The information called for by Item 4 with respect to Cleco Power is omitted pursuant to General Instruction I(2)(c) to Form 10-K (Omission of Information by Certain Wholly Owned Subsidiaries).
Board of Directors of Cleco
The names of the members of the Board of Directors of Cleco, their ages, dates of election, employment history and committee assignments as of December 31, 2008, are included below. The term of each directorship is three years, and directors are divided among three classes. The terms of the three classes are staggered in a manner so that only one class is elected by the shareholders annually.
Executive Officers of Cleco
The names of the executive officers of Cleco and certain subsidiaries, their positions held, five-year employment history, ages, and years of service as of December 31, 2008, are presented below. Executive officers are appointed annually to serve for the ensuing year or until their successors have been appointed.
On January 28, 2004, Perryville entered into an agreement to sell its 718-MW power plant to Entergy Louisiana. As part of the sales process, Perryville and PEH filed voluntary petitions in the Perryville and PEH Bankruptcy Court for protection under Chapter 11 of the U.S. Bankruptcy Code. Ms. Samil and Mr. Fontenot were managers of Perryville and/or PEH within the two years preceding the voluntary bankruptcy filing.
ITEM 5. MARKET FOR REGISTRANTS’ COMMON EQUITY, RELATED STOCKHOLDER MATTERS AND CLECO CORPORATION’S PURCHASES OF EQUITY SECURITIES
Cleco Corporation’s common stock is listed for trading on the New York Stock Exchange (NYSE). For information on the high and low sales prices for Cleco Corporation’s common stock as reported on the NYSE Composite Tape and dividends paid per share during each calendar quarter of 2008 and 2007, see Item 8, “Financial Statements and Supplementary Data — Notes to the Financial Statements — Note 22 — Miscellaneous Financial Information (Unaudited).” During the year ended December 31, 2008, none of Cleco Corporation’s equity securities registered pursuant to Section 12 of the Securities Exchange Act of 1934 were purchased by or on behalf of Cleco Corporation or any of its “affiliated purchasers,” as defined in Rule 10b-18(a)(3) under the Securities Exchange Act of 1934. For information on Cleco Corporation’s common stock repurchase program, see Item 8, “Financial Statements and Supplementary Data — Notes to the Financial Statements — Note 7 — Common Stock — Common Stock Repurchase Program.”
Subject to the prior rights of the holders of the respective series of Cleco Corporation’s preferred stock, such dividends as determined by the Board of Directors of Cleco Corporation may be declared and paid on the common stock from time to time out of funds legally available. The provisions of Cleco Corporation’s charter applicable to preferred stock and certain provisions contained in the debt instruments of Cleco under certain circumstances restrict the amount of retained earnings available for the payment of dividends by Cleco Corporation. The most restrictive covenant, which is in Cleco Corporation’s credit facility, requires Cleco Corporation’s total indebtedness to be less than or equal to 65% of total capitalization. At December 31, 2008, approximately $431.2 million of retained earnings were unrestricted.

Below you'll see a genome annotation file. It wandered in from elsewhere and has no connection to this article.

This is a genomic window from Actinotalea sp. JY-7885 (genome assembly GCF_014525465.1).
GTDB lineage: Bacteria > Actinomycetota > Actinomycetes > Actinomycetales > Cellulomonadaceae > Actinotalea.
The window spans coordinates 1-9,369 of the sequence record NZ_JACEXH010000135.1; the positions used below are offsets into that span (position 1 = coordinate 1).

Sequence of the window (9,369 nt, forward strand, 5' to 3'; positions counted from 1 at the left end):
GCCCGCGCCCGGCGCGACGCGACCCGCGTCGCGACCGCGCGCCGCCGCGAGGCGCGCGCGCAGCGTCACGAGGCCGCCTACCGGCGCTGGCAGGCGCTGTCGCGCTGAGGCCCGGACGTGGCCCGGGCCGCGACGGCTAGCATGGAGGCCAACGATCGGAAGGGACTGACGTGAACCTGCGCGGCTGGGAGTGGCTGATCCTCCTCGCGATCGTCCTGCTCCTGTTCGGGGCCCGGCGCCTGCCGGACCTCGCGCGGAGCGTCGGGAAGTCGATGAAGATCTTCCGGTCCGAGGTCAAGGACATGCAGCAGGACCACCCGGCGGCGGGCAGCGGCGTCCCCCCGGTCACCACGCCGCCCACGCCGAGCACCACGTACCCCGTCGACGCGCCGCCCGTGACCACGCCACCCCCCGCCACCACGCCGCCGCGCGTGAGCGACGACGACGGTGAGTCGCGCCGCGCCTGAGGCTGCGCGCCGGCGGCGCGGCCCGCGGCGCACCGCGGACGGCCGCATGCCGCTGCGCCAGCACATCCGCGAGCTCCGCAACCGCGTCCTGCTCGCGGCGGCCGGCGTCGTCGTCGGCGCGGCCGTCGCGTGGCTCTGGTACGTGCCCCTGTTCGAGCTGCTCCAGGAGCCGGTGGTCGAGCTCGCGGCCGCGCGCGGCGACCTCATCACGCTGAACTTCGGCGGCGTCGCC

On January 30, 2009, Cleco Corporation’s Board of Directors declared a quarterly dividend of $0.225 per share payable on February 16, 2009, to common shareholders of record on February 9, 2009.
As of January 30, 2009, there were 6,929 holders of record of Cleco Corporation’s common stock, and the closing price of Cleco Corporation’s common stock as reported on the NYSE Composite Tape was $22.85 per share.
There is no market for Cleco Power’s membership interests. All of Cleco Power’s outstanding membership interests are owned by Cleco Corporation. Distributions on Cleco Power’s membership interests are paid when and if declared by Cleco Power’s Board of Managers. Any future distributions also may be restricted by any credit or loan agreements that Cleco Power may enter into from time to time.
Some provisions in Cleco Power’s debt instruments restrict the amount of equity available for distribution to Cleco Corporation by Cleco Power under specified circumstances. The most restrictive covenant requires Cleco Power’s total indebtedness to be less than or equal to 65% of total capitalization. At December 31, 2008, approximately $320.3 million of member’s equity was unrestricted.
There were no distributions from Cleco Power to Cleco Corporation during 2007 and 2008.
Cleco Corporation made no equity contributions to Cleco Power in 2008. During 2007, Cleco Corporation made $85.0 million of equity contributions to Cleco Power.
ITEM 6. SELECTED FINANCIAL DATA
The information set forth below should be read in conjunction with the Consolidated Financial Statements and the related Notes in Item 8, “Financial Statements and Supplementary Data.”
In accordance with FIN 46R, effective March 31, 2004, Cleco deconsolidated Evangeline from its consolidated financial statements and began reporting its investment in Evangeline on the equity method of accounting. As a result, the assets and liabilities of Evangeline no longer are reported on Cleco Corporation’s Consolidated Balance Sheets but instead are represented by one line item corresponding to Cleco’s equity investment in Evangeline. Effective April 1, 2004, Evangeline’s revenue and expenses (excluding income taxes) are netted and reported as equity income from investees on Cleco Corporation’s Consolidated Statements of Income. For additional information on the financial results of Evangeline, see Item 8, “Financial Statements and Supplementary Data — Notes to the Financial Statements — Note 13 — Equity Investment in Investees.”
Perryville and PEH were deconsolidated from Cleco in connection with their bankruptcy filings, and no income or loss associated with those subsidiaries was recognized in Midstream’s consolidated financial statements subsequent to the bankruptcy filing on January 28, 2004. On October 11, 2005, an order confirming PEH and Perryville’s plan of reorganization became final. In accordance with FIN 46R, Cleco recorded its investment in Perryville on the equity method of accounting. In accordance with APB Opinion No. 18, since PEH and Perryville had a negative cost basis and incurred losses for 2004 and the first and second quarters of 2005, PEH and Perryville were not to be reflected in Cleco Corporation’s Consolidated Statements of Income until such time as PEH and Perryville had sufficient income to exceed their
negative cost basis and cumulative losses. In the third quarter of 2005, Perryville recognized earnings sufficient to exceed PEH’s and Perryville’s initial negative cost basis and cumulative losses incurred after January 28, 2004. The previous financial results of Perryville and PEH were reintegrated with Cleco’s consolidated financial results effective in the third quarter of 2005.
Cleco’s adoption of SFAS No. 123(R) on January 1, 2006, impacted Cleco’s consolidated financial results for 2008, 2007, and 2006 as compared to prior years. Cleco’s adoption of SFAS No. 158 on December 31, 2006, impacted Cleco’s consolidated financial position as of December 31, 2008, 2007, and 2006 as compared to prior years. For additional information regarding the adoption of SFAS No. 123(R) and SFAS No. 158, see Item 8, “Financial Statements and Supplementary Data — Notes to the Financial Statements — Note 2 — Summary of Significant Accounting Policies — Recent Accounting Standards.”
Cleco’s consolidated financial results for 2007 included the settlement of Acadia’s pre-petition unsecured claims against CES and Calpine and amounts received by APH relating to Cajun’s purchase of CAH’s 50% equity ownership interest in Acadia, offset by a pre-tax impairment loss. For additional information, see Item 8, “Financial Statements and Supplementary Data — Notes to the Financial Statements — Note 20 — Calpine Bankruptcy Settlement.”
Cleco’s adoption of FIN 48 on January 1, 2007, impacted Cleco’s consolidated financial results for 2008 and 2007 as compared to prior years. For additional information regarding the adoption of FIN 48, see Item 8, “Financial Statements and Supplementary Data — Notes to the Financial Statements — Note 2 — Summary of Significant Accounting Policies — Recent Accounting Standards.”
Five-Year Selected Financial Data